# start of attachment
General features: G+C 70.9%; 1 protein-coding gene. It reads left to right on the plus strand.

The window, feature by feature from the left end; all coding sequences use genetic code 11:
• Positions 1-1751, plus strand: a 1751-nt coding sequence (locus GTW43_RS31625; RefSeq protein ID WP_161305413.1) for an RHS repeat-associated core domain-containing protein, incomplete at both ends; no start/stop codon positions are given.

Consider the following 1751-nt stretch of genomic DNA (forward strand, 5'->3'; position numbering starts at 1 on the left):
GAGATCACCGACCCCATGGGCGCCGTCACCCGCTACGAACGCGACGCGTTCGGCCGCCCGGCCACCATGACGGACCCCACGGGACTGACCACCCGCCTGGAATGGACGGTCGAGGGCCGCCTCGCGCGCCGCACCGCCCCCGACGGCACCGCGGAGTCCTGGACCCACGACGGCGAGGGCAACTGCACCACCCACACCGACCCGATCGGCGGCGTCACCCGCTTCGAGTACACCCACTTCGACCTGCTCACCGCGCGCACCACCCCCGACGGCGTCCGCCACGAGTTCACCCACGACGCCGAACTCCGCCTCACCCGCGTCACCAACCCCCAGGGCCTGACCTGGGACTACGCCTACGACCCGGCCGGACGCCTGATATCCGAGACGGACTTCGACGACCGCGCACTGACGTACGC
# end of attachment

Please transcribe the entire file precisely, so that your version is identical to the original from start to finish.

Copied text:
General features: G+C 70.9%; 1 protein-coding gene. It reads left to right on the plus strand.

The window, feature by feature from the left end; all coding sequences use genetic code 11:
• Positions 1-1751, plus strand: a 1751-nt coding sequence (locus GTW43_RS31625; RefSeq protein ID WP_161305413.1) for an RHS repeat-associated core domain-containing protein, incomplete at both ends; no start/stop codon positions are given.

Consider the following 1751-nt stretch of genomic DNA (forward strand, 5'->3'; position numbering starts at 1 on the left):
GAGATCACCGACCCCATGGGCGCCGTCACCCGCTACGAACGCGACGCGTTCGGCCGCCCGGCCACCATGACGGACCCCACGGGACTGACCACCCGCCTGGAATGGACGGTCGAGGGCCGCCTCGCGCGCCGCACCGCCCCCGACGGCACCGCGGAGTCCTGGACCCACGACGGCGAGGGCAACTGCACCACCCACACCGACCCGATCGGCGGCGTCACCCGCTTCGAGTACACCCACTTCGACCTGCTCACCGCGCGCACCACCCCCGACGGCGTCCGCCACGAGTTCACCCACGACGCCGAACTCCGCCTCACCCGCGTCACCAACCCCCAGGGCCTGACCTGGGACTACGCCTACGACCCGGCCGGACGCCTGATATCCGAGACGGACTTCGACGACCGCGCACTGACGTACGC